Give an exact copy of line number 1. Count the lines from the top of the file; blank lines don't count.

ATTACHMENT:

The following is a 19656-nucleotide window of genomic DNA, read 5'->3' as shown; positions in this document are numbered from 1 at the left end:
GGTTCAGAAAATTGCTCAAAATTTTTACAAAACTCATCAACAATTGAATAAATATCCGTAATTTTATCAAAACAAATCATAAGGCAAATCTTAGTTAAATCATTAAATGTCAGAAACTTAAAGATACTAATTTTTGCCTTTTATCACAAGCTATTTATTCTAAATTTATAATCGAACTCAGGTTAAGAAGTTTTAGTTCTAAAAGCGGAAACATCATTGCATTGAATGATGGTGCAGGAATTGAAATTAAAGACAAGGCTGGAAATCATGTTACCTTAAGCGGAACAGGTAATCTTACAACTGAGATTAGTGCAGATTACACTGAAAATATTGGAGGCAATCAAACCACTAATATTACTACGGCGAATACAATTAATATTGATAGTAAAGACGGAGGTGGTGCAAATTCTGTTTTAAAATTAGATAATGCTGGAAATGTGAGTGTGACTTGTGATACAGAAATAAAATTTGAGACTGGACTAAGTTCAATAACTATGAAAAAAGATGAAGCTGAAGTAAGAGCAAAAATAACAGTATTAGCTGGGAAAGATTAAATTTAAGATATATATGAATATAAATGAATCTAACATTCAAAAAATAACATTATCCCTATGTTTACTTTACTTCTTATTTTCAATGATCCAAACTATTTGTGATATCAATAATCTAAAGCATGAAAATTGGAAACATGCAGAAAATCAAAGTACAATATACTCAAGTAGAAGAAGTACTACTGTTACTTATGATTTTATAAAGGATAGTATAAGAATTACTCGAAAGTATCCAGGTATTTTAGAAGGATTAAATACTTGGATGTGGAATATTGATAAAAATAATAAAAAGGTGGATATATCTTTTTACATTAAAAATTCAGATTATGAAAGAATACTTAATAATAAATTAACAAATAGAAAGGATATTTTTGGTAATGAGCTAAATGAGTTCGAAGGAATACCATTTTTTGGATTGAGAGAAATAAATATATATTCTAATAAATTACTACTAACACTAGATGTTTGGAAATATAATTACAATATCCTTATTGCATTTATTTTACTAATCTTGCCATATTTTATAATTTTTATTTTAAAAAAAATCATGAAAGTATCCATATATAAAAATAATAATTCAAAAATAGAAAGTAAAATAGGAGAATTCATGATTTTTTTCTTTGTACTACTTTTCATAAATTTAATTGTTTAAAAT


The following is a 19656-nucleotide window of genomic DNA, read 5'->3' as shown; positions in this document are numbered from 1 at the left end: